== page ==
"What Davey loved about Robert was that he loved to win," said Eddie Allison. "Robert's a racer. Robert is sharp, and Robert really knew why the motor ran, so he could bolt the stuff on he knew made it run. And Robert was willing to listen. He didn't buck Davey on how to make the car turn the corner, as so many do."

His confidence bolstered by Davey's promise, Robert Yates agreed to buy the team from Ranier, though he was acting against his very conservative nature. An ethical, upstanding person, Yates firmly believed in the adage, "Neither a lender nor a borrower be," and to buy the team Yates would have to go into hock.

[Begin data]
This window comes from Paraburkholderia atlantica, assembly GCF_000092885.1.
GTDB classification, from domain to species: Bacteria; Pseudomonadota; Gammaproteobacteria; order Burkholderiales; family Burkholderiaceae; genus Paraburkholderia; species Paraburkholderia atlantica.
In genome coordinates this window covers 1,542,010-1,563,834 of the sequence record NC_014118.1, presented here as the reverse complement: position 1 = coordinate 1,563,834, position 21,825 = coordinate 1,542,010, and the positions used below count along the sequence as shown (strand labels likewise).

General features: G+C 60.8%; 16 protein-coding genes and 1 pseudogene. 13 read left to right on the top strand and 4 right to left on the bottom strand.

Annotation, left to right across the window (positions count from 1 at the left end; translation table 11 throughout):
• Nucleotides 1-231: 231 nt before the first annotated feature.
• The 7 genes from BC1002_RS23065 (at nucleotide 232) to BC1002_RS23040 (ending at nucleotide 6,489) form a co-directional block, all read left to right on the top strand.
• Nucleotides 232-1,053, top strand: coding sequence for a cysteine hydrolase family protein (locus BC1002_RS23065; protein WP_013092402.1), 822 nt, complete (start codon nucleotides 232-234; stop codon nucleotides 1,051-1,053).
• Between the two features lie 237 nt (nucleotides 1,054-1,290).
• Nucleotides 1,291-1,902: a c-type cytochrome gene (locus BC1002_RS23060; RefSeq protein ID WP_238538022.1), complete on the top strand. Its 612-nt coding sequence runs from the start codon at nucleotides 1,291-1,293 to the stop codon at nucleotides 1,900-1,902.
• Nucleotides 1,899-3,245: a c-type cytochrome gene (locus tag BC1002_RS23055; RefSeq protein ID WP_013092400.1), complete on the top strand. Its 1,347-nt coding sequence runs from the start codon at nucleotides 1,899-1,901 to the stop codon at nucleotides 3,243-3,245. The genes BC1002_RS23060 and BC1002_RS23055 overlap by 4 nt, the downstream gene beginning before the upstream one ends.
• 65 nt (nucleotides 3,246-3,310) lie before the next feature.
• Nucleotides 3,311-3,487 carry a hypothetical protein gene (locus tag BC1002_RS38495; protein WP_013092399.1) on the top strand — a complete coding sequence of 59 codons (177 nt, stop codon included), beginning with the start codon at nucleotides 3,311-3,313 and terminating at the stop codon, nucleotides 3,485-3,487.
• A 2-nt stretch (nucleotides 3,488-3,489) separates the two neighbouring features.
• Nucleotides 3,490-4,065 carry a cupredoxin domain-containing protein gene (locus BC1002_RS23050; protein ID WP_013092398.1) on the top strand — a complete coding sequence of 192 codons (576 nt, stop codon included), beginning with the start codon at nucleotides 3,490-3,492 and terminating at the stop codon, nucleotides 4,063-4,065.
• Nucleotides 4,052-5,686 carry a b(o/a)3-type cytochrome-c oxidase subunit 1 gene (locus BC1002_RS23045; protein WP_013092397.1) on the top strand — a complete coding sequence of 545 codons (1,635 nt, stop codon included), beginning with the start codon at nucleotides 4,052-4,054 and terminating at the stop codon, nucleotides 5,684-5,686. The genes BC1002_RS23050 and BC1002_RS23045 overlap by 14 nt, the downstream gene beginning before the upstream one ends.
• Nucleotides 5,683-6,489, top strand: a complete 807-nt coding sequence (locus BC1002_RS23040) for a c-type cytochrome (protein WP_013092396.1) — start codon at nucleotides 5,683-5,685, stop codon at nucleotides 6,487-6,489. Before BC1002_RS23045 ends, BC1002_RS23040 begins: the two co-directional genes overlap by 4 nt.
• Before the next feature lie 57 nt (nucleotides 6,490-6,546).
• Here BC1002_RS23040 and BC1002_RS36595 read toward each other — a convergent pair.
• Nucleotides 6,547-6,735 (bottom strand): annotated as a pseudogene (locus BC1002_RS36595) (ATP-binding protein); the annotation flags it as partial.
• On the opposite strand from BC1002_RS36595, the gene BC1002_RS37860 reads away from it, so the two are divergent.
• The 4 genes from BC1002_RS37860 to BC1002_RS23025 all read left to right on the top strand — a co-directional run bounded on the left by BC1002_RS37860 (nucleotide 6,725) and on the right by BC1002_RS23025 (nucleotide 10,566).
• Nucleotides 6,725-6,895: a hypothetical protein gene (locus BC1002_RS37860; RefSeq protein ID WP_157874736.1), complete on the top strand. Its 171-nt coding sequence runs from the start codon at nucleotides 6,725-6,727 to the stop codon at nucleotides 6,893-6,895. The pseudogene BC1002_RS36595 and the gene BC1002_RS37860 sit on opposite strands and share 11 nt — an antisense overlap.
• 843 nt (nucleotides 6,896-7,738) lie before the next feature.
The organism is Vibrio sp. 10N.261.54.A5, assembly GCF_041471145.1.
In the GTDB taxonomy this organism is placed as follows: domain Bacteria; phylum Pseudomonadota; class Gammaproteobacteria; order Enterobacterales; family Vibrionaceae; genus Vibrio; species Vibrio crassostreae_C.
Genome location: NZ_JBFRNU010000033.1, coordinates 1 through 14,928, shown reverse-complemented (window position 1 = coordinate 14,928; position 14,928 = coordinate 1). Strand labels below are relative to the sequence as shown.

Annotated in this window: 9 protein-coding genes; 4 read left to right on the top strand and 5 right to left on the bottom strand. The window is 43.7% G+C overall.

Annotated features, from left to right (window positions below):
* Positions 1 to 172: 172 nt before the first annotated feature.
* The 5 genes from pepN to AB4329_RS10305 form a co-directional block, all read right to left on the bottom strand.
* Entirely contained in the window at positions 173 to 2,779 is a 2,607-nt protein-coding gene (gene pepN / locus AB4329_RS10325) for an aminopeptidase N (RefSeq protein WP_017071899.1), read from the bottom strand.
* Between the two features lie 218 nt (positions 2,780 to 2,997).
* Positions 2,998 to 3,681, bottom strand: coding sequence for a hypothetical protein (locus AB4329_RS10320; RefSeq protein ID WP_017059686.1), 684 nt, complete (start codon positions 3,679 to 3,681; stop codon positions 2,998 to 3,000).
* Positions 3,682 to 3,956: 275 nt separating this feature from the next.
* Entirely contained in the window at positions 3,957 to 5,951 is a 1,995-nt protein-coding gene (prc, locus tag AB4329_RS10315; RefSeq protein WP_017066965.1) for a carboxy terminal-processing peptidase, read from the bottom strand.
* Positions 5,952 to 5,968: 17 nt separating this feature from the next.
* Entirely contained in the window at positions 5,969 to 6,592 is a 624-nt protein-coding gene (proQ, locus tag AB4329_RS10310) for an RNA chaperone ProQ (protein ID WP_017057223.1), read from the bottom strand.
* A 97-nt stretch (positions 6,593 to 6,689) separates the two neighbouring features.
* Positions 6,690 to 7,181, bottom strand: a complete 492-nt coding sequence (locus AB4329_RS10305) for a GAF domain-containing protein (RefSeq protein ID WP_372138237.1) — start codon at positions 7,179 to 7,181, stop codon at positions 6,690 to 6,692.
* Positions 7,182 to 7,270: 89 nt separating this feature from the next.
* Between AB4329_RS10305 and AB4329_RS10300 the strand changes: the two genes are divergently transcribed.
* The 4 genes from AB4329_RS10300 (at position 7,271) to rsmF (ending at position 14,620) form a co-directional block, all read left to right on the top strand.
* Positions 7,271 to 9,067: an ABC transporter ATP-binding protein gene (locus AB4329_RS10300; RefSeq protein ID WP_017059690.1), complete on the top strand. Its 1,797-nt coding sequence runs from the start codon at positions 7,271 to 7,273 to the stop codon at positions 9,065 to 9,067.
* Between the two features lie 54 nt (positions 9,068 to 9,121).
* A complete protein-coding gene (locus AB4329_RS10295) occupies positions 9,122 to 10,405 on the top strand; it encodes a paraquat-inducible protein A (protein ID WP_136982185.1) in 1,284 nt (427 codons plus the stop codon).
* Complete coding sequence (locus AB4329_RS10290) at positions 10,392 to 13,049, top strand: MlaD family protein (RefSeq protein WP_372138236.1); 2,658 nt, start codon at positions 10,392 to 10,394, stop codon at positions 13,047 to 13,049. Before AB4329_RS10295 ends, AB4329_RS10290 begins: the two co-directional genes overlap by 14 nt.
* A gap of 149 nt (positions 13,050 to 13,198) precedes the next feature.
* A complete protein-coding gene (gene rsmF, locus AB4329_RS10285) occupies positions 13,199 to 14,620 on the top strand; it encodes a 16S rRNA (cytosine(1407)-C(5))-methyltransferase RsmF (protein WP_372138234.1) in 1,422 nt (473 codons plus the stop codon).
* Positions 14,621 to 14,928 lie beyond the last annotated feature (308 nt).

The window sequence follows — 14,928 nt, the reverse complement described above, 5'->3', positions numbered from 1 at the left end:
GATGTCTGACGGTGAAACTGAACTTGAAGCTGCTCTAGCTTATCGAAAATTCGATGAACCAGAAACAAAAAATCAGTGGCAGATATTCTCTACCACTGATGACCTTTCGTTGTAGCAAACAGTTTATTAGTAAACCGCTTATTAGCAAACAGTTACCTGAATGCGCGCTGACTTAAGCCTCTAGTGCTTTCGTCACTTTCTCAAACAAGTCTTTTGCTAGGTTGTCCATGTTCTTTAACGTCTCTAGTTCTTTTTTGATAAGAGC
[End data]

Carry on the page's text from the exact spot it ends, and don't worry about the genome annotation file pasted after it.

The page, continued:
This was a crossroads in his life. If Robert Yates was going to be a team owner, this was his shot. Because Harry Ranier was in financial trouble, the team would go for a cut-rate price. Not cheap, but cut-rate. Yates could see it was a team with all the elements in place: good cars, great engines, and a talented young driver. And so Robert Yates sold his car and mortgaged his home and secured the financing to buy the race team.

For the rest of his career, as promised, Davey Allison would drive for Robert Yates Racing.

Peter Golenbock has written six New York Times bestsellers. His books include American Zoom, The Last Lap, and NASCAR Confidential. He lives in St. Petersburg, Florida.